'Disgraceful': Theresa May criticised for citing her Grenfell response as a success
24 May 2019, 16:31 | Updated: 24 May 2019, 19:43
Theresa May's decision to include her response to the Grenfell Tower fire in her resignation speech has been branded "disgraceful" by firefighters.
In her tearful speech outside 10 Downing St, Mrs May cited the inquiry she launched into the fire in Kensington as proof that she wanted "to fight the burning injustices that still scar our society".
The fire on 14 June 2017 killed at least 72 people.
The inquiry was launched in September the same year, but is unlikely to conclude before the end of 2021.
The fire brigades union and Kensington Labour MP both criticised Mrs May for her reference to the tragedy as she reflected on her perceived successes in her three years as prime minister.
Matt Wrack, Fire Brigades Union general secretary, said: "Many of the underlying issues at Grenfell were due to unsafe conditions that had been allowed to fester under Tory governments and a council for which Theresa May bears ultimate responsibility.
"The inquiry she launched has kicked scrutiny of corporate and government interests into the long grass, denying families and survivors justice while allowing business as usual to continue for the wealthy.
"For the outgoing prime minister to suggest that her awful response to Grenfell is a proud part of her legacy is, frankly, disgraceful."
Emma Dent Coad, who unexpectedly won the Kensington seat in 2017, issued a statement which said: "From the first day of her awkward visit to Grenfell, to her last day congratulating herself for failures, Theresa May should be ashamed of her actions and lack of leadership.
"Her predecessor's 'bonfire of red tape' was responsible for the decimation of building and fire safety regulations yet she did nothing to redress this.
"She has consistently failed to meet any of her own deadlines to house people. She has failed to make any meaningful legislative changes in regards to combustible cladding, to the extent that the building trade and architects have little idea what to specify."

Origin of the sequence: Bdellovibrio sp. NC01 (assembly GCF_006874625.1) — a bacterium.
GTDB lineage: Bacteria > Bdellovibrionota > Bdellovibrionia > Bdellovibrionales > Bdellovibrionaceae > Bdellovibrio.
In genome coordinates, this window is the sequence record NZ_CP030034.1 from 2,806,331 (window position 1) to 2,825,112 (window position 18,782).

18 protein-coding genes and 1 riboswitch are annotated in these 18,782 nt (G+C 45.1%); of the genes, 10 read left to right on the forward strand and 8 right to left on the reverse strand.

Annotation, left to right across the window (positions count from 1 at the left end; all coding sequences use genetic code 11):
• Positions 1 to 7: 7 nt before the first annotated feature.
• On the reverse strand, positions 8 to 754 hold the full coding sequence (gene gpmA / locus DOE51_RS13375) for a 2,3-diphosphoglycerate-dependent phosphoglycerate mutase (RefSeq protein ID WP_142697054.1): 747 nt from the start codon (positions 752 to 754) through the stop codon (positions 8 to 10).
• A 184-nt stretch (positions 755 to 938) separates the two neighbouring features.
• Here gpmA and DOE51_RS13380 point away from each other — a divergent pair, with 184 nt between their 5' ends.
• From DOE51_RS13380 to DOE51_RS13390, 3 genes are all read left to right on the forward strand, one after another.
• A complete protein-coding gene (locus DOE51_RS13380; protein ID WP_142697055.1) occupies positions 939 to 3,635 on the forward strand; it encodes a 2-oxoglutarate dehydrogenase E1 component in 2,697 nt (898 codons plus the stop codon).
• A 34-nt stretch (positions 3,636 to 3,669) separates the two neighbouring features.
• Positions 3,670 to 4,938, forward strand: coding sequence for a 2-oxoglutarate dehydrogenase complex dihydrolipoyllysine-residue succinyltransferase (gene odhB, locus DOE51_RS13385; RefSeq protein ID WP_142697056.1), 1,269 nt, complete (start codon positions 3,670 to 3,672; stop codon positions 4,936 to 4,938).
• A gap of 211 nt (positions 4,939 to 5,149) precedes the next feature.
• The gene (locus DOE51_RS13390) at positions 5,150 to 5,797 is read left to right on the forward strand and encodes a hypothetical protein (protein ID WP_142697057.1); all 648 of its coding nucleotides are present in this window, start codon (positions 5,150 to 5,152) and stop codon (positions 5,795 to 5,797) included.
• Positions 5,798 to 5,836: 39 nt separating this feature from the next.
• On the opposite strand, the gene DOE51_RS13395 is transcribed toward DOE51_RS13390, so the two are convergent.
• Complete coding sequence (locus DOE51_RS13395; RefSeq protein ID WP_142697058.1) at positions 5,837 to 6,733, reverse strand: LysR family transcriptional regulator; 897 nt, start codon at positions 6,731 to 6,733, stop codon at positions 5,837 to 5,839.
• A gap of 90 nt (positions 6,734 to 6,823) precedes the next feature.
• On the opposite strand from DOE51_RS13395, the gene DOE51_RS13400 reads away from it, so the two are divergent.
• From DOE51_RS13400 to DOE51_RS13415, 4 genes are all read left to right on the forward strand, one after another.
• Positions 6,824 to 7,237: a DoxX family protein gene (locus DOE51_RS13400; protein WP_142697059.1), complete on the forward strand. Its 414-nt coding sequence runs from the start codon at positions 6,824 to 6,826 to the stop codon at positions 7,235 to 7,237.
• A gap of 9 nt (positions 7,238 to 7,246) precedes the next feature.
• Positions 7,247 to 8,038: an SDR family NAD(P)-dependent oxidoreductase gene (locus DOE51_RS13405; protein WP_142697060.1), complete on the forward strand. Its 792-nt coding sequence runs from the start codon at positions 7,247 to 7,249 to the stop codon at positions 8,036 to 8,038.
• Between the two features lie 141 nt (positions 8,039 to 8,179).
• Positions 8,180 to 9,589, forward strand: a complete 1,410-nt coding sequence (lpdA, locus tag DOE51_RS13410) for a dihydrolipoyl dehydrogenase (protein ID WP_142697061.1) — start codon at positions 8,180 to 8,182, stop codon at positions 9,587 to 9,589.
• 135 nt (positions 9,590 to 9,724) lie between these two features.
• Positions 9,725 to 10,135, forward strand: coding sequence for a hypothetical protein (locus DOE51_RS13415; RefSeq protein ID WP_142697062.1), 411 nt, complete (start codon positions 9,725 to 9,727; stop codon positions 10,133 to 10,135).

She added: "The inquiry is so narrowly focused that it threatens to exonerate the perpetrators of this avoidable atrocity and may not give any recommendations.
"The Commission set up to decide the future of the site has divided the community.
"As one survivor said, 'Grenfell Two is in the post'. Quite a legacy."
Grenfell United, the campaign group, said Mrs May's interventions had not delivered change.
A statement said: "It's hard to think of a greater injustice in recent years than Grenfell. We were devastatingly let down by the Government before, during and after the fire.
"We recognise that after her initial failings Theresa May has personally engaged with survivors and bereaved families, but two years later her personal interventions have not delivered change.
"The Government promised that 'no stone will be left unturned' in the fight for justice.
"Whoever becomes prime minister will inherit the moral debt owed by this government to the families of 72 people who lost their lives."
Outside Number 10 as she confirmed she would leave her job, Mrs May had said: "But the unique privilege of this office is to use this platform to give a voice to the voiceless, to fight the burning injustices that still scar our society.
"And that is why I set up the independent public inquiry into the tragedy at Grenfell Tower - to search for the truth, so nothing like it can ever happen again, and so the people who lost their lives that night are never forgotten."
Last June, 12 months after the tragedy, Mrs May had admitted she would always regret her response.
She had said: "It was a tragedy unparalleled in recent history and, although many people did incredible work during and after the fire, it has long been clear that the initial response was not good enough.
"I include myself in that. The day after the disaster I made the first of a number of trips to the site, thanking the firefighters for their work and holding a short meeting with the team in charge of the response.
"What I did not do on that first visit was meet the residents and survivors who had escaped the blaze.
"But the residents of Grenfell Tower needed to know that those in power recognised and understood their despair.
"And I will always regret that by not meeting them that day, it seemed as though I didn't care. That was never the case."
Labour leader Jeremy Corbyn said he did not recognise the country she had described.